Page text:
This preview shows page 1. Sign up to view the full content.
Unformatted text preview: hair follicles
give rise to the hair follicle and epidermal cells.
(b) Skin, stem cells in the brain, digestive tract (as
described in more detail in (a) above).
(c) Blood cells have a short life in circulation as
opposed to other cells, such as neurons, which
are long-lived. The Human Transport System (page 114)
1. (a) Head
(c) Liver (d) Gut (intestines)
(f) Genitals/lower body (a) Lack of a nucleus allows more space inside
the cell to carry Hb (hence greater O2 carrying
(b) Lack of mitochondria forces the red blood cells
to metabolize anaerobically so that they do not
consume the oxygen they are carrying. 4. Hemaotpoiesis (page 113) Any of: Presence (WBC) or absence (RBC) of
nucleus. Color, reflecting presence (RBC) or absence
(WBC) of respiratory pigment, hemoglobin. Shape
and size (smaller, dish shaped RBCs vs larger,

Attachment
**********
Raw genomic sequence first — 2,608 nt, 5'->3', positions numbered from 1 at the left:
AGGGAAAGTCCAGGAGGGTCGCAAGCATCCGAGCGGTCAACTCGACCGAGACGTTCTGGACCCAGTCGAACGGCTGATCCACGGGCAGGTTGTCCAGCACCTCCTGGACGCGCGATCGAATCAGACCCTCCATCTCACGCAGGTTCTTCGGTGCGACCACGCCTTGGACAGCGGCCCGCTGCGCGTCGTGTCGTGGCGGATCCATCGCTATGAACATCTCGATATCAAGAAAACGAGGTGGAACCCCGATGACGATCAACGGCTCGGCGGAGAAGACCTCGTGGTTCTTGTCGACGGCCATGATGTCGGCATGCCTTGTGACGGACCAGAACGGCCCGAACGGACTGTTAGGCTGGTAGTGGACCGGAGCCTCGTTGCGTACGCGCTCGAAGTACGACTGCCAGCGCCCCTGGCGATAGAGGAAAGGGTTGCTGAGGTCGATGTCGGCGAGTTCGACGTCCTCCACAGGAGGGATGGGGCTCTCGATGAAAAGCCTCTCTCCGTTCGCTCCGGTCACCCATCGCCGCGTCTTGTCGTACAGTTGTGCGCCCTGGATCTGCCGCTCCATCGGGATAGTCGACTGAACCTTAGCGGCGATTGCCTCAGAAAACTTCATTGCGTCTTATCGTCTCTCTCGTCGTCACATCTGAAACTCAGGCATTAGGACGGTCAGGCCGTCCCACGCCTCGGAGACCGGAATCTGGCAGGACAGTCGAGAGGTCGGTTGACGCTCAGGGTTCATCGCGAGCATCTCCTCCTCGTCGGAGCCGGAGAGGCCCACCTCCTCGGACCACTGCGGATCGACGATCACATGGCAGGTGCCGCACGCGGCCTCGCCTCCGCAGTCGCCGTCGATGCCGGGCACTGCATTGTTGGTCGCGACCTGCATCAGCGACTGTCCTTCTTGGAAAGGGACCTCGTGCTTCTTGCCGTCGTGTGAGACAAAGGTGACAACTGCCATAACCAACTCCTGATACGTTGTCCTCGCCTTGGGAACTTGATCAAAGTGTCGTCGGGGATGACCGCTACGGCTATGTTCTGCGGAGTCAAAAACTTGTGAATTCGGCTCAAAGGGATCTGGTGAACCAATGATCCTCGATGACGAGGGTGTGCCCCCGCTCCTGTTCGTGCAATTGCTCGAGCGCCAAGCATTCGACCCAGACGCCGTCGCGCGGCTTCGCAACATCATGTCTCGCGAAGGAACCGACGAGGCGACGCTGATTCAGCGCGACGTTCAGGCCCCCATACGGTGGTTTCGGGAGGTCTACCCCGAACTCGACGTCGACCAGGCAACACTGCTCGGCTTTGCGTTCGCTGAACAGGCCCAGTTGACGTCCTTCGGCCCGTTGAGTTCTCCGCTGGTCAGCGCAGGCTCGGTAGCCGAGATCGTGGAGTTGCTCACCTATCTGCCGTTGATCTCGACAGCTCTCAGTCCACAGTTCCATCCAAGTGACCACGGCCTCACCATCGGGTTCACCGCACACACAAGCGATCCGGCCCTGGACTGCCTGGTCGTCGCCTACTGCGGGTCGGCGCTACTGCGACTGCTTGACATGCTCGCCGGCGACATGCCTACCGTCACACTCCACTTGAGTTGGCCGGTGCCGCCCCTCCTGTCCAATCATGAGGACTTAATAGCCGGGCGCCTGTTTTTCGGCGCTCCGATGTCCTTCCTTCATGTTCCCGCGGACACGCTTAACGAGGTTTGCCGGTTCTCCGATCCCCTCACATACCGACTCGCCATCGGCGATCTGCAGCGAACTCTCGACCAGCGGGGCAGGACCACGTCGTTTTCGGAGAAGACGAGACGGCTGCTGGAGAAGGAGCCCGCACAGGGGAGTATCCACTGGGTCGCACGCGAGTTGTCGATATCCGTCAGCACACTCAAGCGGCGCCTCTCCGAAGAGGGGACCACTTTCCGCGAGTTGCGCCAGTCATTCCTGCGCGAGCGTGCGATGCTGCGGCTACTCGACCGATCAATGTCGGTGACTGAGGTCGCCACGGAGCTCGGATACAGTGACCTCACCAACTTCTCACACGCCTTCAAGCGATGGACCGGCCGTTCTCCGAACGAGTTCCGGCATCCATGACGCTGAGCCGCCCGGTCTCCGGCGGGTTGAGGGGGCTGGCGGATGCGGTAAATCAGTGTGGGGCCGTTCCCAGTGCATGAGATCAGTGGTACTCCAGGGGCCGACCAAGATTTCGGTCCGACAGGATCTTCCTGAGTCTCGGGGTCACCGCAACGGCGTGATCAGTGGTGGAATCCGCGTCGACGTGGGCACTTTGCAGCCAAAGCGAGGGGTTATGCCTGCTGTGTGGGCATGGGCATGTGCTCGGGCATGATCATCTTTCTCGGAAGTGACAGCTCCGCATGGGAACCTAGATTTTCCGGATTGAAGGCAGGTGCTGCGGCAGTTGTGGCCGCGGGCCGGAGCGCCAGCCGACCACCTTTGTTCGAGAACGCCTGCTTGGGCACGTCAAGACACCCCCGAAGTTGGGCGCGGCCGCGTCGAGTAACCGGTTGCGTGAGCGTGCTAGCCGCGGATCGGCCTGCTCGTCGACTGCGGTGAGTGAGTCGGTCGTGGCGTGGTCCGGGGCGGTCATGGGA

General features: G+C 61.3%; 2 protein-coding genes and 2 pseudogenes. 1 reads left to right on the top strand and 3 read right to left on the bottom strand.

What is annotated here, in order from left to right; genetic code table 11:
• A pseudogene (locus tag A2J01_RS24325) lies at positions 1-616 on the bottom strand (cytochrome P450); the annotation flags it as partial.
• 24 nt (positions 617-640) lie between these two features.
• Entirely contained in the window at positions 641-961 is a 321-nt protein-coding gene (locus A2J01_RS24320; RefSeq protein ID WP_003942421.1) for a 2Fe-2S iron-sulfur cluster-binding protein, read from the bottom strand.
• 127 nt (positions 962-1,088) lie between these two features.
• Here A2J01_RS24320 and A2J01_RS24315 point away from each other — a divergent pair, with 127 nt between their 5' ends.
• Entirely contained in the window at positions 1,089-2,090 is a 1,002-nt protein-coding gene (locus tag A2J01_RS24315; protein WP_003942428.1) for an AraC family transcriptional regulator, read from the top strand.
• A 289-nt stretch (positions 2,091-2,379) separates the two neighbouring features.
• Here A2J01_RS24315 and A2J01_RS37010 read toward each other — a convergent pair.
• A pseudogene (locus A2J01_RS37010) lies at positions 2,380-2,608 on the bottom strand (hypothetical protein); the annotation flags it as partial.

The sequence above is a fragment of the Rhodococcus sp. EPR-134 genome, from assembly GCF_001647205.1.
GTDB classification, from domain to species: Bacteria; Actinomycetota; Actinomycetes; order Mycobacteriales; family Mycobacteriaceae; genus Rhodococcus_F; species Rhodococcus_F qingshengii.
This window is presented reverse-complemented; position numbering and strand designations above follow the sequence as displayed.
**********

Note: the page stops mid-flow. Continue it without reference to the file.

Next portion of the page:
rounded WBCs. Mitochondria present in WBCs,
absent in RBCs. 3. e.g. as a result of an allergy or a parasitic (as
opposed to bacterial) infection.
(d) Elevated lymphocyte count: Infection or response
to vaccination. (a) Elevated eosinophil count: Allergic response such
as hay fever or asthma.
(b) Elevated neutrophil count: Microbial infection
(c) Elevated basophil count: Inflammatory response
Biozone International 2009 Photocopying Prohibited 19
The Human Heart (page 115)
(d) Pulmonary artery
Right ventricle (e)
Left ventricle Positions of heart valves
artery (a) Myogenic: The heart muscle is capable of
rhythmic contraction independently of any
external nervous stimulation.
(b) Evidence: When the heart is removed from
its nervous supply (if provided with adequate
oxygen, ions, and fluids) will continue to beat. 5. Left
atrium Heavy exercise alters blood composition (lowering
blood oxygen and pH) and increases venous
return to the heart. These changes stimulate the
accelerator centre in the medulla either directly (via
blood composition) or via sensory impulses from
View Full Document
This document was uploaded on 01/28/2014.
- Winter '13